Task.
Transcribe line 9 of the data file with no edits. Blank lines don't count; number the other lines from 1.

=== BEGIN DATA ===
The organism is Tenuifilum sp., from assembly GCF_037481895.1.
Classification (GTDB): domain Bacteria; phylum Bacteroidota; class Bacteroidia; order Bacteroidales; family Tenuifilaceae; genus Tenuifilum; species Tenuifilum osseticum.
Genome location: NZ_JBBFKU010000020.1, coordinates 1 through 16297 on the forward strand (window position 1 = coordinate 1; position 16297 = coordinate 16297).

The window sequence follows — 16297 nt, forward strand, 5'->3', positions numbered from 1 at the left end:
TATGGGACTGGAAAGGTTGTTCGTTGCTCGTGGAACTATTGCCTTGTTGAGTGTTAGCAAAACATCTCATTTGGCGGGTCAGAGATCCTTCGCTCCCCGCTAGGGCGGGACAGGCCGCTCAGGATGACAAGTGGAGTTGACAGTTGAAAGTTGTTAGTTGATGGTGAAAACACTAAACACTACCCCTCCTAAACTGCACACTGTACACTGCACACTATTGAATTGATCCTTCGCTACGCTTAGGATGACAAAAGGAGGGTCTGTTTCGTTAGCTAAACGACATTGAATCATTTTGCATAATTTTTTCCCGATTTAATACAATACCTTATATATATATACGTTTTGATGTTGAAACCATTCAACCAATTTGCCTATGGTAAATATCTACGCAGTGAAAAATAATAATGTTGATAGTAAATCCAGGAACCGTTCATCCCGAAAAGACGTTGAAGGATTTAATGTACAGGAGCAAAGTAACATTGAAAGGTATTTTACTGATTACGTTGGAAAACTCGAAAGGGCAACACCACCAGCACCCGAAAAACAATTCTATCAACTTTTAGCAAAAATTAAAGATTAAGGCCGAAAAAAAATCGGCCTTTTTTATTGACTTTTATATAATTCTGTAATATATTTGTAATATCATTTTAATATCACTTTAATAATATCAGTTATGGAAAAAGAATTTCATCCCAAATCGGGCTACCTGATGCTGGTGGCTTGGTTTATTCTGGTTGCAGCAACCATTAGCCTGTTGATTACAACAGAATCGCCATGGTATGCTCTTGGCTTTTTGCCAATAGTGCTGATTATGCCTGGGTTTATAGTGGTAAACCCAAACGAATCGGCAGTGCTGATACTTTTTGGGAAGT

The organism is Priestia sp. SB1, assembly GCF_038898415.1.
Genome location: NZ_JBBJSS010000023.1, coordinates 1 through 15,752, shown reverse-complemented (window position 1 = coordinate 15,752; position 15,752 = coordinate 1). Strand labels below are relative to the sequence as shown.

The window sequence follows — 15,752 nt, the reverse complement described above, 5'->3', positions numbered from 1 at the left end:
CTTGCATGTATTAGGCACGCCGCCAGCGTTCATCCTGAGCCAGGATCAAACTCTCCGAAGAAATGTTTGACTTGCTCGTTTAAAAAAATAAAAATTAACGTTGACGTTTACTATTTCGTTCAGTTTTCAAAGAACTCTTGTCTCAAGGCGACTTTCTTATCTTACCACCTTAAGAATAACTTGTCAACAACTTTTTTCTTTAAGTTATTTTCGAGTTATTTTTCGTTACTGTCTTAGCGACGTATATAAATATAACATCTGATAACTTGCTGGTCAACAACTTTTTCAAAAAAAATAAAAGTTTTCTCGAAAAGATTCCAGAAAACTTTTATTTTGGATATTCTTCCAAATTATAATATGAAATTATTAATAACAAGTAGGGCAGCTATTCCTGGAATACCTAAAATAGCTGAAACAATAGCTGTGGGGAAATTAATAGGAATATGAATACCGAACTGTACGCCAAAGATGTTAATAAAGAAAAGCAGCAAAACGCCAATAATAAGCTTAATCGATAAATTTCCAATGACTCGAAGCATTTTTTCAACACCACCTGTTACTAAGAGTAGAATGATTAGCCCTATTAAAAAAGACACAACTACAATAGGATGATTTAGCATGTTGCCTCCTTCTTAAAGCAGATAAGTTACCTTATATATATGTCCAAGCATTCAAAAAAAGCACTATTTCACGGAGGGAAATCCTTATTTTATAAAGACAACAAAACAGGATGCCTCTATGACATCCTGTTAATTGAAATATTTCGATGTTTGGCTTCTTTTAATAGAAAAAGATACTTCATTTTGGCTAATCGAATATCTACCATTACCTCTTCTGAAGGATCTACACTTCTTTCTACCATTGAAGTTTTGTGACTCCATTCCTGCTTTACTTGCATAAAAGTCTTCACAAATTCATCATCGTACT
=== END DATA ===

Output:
CTTGCATGTATTAGGCACGCCGCCAGCGTTCATCCTGAGCCAGGATCAAACTCTCCGAAGAAATGTTTGACTTGCTCGTTTAAAAAAATAAAAATTAACGTTGACGTTTACTATTTCGTTCAGTTTTCAAAGAACTCTTGTCTCAAGGCGACTTTCTTATCTTACCACCTTAAGAATAACTTGTCAACAACTTTTTTCTTTAAGTTATTTTCGAGTTATTTTTCGTTACTGTCTTAGCGACGTATATAAATATAACATCTGATAACTTGCTGGTCAACAACTTTTTCAAAAAAAATAAAAGTTTTCTCGAAAAGATTCCAGAAAACTTTTATTTTGGATATTCTTCCAAATTATAATATGAAATTATTAATAACAAGTAGGGCAGCTATTCCTGGAATACCTAAAATAGCTGAAACAATAGCTGTGGGGAAATTAATAGGAATATGAATACCGAACTGTACGCCAAAGATGTTAATAAAGAAAAGCAGCAAAACGCCAATAATAAGCTTAATCGATAAATTTCCAATGACTCGAAGCATTTTTTCAACACCACCTGTTACTAAGAGTAGAATGATTAGCCCTATTAAAAAAGACACAACTACAATAGGATGATTTAGCATGTTGCCTCCTTCTTAAAGCAGATAAGTTACCTTATATATATGTCCAAGCATTCAAAAAAAGCACTATTTCACGGAGGGAAATCCTTATTTTATAAAGACAACAAAACAGGATGCCTCTATGACATCCTGTTAATTGAAATATTTCGATGTTTGGCTTCTTTTAATAGAAAAAGATACTTCATTTTGGCTAATCGAATATCTACCATTACCTCTTCTGAAGGATCTACACTTCTTTCTACCATTGAAGTTTTGTGACTCCATTCCTGCTTTACTTGCATAAAAGTCTTCACAAATTCATCATCGTACT